Layering in Soils

Ronald Strahan, Koske, Thomas J.  |  4/5/2005 12:28:57 AM

Lower layering from heavy sod on sand base followed by many sand dressings .

Sand layers in thatch indicate that topdressing was too heavy.

Layers below impede water percolation even if it's a sand layer.

Layering in soils is something easy to get into and difficult to mitigate. A well-regarded agronomist from the mid-Atlantic once professed that, "Layering. . . it is desirable in cakes but not in turf."
 
This phrase is especially true for sand-based sports areas but applies to any soil profile as well: heavy soil with sand layers or sands with clay layers. Remember, the primary reason that sand is used as a root zone medium is that the particles naturally resist compaction. The second reason is that (assuming the sand is properly sized and selected) it should drain well. This in turn means we are able to bring sand-based root zones back into play after heavy rainfall or irrigation much more quickly than if we had to wait for surface runoff and slower internal percolation.

Ideally, sandbagged root zones are established using seed, clean sprigs or washed sod; the textbook answer for this is that turf establishment via seed or sprigs minimizes potential layering. So why is layering undesirable? Two answers come to mind.

First, soil layering affects the internal drainage properties of the root-zone surface. Layers of fine-textured soil particles (a heavy soil) and/or organic matter (soil-based sod on a sand-based field) will restrict water infiltration and percolation because of a discontinuity in the medium’s texture. Studies show soil-water movement does not like a discontinuity and pauses or stops completely. It might be like putting a swimming pool liner between the base soil and the pool’s water or like putting coarse sand in a tea cup. We make good use of this movement principle in a USGA spec green with its coarse "choker layer" placed between the root-zone mix and the drain tile system; it makes the doughy medium hold more water. Most soil layers, however, cause problems.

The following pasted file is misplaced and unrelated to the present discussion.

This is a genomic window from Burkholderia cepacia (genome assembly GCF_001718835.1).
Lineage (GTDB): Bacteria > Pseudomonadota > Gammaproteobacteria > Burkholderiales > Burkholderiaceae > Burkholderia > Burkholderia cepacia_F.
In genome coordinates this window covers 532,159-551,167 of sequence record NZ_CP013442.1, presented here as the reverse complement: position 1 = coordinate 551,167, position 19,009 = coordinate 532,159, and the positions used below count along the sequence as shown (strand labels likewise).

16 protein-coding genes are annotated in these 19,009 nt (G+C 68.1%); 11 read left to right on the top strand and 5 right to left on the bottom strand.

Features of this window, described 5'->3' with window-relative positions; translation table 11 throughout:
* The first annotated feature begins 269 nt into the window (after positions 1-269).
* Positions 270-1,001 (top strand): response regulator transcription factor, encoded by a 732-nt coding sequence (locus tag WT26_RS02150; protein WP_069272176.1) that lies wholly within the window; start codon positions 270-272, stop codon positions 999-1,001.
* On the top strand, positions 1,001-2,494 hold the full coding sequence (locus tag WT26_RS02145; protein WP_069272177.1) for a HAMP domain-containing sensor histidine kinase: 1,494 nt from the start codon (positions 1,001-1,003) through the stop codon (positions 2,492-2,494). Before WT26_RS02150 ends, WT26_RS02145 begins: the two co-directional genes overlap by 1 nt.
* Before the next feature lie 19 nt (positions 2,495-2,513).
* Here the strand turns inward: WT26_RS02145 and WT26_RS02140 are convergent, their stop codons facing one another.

Second, because the textural properties of this surface zone are dramatically different than the underlying root zone, turfgrass roots naturally want to remain in the more favorable zone. Native soils have much more water and nutrient retention than the sand below. You may also notice the formation of what was probably a "perched water table" and the formation of an anaerobic or oxygen-deprived layer as evidenced by a thin, toxic "black layer." This, too, is not a healthy condition for turfgrass root systems. Take the sand and tea cup example; water poured in certainly percs in, but will sit there and drown the roots.

So what is a turf or lawn manager to do? If you can, always avoid sodding a sand-based root-zone area with native-soil-based sod. If you cannot avoid sodding, then implement an aggressive cultural program consisting of hollow-tine core cultivation with core removal. This should be followed by moderate sand topdressing and sweeping to fill the holes. Your ultimate goal should be to dilute the odd layer over time. This process will require substantial efforts in terms of resources and time, but it will improve turf performance, especially rooting. Additionally, a deep-tine operation also would be appropriate (with or without topdressing) once the turf is well-rooted.

When topdressing, use a similar-textured mix or use only light dressings of sand. This approach should not create that sand-layer "teacup" and its associated shallow root zone. If much dressing material is needed, it should be blended into the soil surface so as to soften any distinct boundary between heavy and light soils. Obviously, this must be done before planting the area.

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